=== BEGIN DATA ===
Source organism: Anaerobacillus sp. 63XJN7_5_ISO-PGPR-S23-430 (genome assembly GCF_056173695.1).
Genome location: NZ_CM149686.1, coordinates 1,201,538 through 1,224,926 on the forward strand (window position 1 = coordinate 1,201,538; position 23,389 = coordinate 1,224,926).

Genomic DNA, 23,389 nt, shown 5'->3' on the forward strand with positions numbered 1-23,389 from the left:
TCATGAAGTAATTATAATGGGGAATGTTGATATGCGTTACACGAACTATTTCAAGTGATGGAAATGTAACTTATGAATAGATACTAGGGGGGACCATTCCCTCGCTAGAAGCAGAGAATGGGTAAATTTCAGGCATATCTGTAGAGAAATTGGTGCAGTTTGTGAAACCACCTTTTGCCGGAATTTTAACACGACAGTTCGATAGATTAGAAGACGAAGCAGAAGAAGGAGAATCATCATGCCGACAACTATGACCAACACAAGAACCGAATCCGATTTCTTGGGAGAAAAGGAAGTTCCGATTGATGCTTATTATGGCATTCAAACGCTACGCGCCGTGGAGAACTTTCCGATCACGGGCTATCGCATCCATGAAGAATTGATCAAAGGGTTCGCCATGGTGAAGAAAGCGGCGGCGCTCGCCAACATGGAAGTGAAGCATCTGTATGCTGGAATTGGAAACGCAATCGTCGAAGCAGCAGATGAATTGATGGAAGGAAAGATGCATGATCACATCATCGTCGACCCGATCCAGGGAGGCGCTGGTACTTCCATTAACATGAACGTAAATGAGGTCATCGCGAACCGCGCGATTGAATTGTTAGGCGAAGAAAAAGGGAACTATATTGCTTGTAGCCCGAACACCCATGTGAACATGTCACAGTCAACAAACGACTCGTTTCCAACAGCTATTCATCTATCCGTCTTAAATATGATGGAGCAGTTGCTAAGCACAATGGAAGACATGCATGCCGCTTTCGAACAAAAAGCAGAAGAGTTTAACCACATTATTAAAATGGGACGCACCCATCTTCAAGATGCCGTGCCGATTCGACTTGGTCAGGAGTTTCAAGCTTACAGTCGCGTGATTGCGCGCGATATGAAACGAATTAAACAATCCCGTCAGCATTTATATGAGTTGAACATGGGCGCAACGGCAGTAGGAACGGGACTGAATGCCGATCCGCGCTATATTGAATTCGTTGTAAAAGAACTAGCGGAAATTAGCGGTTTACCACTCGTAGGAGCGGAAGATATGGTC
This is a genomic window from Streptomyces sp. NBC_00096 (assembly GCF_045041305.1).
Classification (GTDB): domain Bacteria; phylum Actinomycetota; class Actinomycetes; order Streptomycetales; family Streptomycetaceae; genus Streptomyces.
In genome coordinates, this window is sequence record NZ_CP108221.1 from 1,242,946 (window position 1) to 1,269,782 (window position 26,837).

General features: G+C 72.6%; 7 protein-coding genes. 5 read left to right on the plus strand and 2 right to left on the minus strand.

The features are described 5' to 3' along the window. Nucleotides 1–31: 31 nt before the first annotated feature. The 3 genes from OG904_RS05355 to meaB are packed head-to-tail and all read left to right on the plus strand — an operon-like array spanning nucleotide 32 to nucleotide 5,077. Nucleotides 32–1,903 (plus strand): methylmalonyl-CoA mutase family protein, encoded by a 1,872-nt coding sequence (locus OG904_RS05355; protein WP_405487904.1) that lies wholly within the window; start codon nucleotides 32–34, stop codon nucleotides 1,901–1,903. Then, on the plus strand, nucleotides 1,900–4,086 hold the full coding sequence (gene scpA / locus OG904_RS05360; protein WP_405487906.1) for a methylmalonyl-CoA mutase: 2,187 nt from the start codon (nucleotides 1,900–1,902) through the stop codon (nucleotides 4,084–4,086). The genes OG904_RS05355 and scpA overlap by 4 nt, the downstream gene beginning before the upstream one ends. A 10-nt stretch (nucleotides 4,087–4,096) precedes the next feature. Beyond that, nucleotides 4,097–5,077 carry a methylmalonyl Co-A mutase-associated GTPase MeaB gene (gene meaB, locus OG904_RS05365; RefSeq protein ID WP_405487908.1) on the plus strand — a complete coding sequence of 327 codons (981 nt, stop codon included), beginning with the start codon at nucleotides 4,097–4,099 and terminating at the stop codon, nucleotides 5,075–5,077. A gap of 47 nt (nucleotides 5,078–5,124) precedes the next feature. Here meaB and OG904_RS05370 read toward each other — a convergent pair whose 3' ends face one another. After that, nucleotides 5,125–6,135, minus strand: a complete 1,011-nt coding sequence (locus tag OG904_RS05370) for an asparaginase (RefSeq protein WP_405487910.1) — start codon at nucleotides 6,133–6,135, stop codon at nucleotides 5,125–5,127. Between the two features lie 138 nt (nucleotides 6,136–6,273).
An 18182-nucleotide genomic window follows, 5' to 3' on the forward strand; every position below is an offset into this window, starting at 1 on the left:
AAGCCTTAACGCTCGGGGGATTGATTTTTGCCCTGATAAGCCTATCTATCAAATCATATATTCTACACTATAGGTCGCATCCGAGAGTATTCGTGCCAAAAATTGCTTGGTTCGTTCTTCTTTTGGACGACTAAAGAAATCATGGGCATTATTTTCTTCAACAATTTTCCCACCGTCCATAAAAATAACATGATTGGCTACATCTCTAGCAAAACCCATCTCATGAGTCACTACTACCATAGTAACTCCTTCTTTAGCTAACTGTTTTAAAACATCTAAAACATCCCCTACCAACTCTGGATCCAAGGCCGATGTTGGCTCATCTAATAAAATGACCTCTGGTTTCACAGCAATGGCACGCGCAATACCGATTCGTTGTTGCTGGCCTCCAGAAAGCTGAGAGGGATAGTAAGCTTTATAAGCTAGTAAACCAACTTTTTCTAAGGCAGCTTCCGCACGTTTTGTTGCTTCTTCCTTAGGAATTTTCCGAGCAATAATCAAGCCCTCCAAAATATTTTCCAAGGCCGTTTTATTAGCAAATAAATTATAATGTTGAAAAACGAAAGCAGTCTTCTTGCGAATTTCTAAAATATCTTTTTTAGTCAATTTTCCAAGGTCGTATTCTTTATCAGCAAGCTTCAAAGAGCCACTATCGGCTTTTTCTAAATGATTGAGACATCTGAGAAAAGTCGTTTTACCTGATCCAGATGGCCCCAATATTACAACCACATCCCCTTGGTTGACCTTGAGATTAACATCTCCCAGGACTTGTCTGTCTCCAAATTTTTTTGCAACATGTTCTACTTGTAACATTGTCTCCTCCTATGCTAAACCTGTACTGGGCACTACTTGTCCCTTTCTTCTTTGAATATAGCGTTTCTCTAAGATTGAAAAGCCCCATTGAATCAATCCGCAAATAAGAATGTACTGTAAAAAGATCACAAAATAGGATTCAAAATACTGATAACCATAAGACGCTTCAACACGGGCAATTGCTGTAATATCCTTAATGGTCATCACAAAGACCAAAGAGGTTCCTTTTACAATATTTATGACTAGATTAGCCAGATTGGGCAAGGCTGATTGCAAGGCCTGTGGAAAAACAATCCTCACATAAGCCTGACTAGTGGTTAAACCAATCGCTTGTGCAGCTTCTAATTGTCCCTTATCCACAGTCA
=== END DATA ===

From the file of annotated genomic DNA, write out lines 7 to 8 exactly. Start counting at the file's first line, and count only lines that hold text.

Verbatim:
In genome coordinates, this window is sequence record NZ_CP108221.1 from 1,242,946 (window position 1) to 1,269,782 (window position 26,837).

General features: G+C 72.6%; 7 protein-coding genes. 5 read left to right on the plus strand and 2 right to left on the minus strand.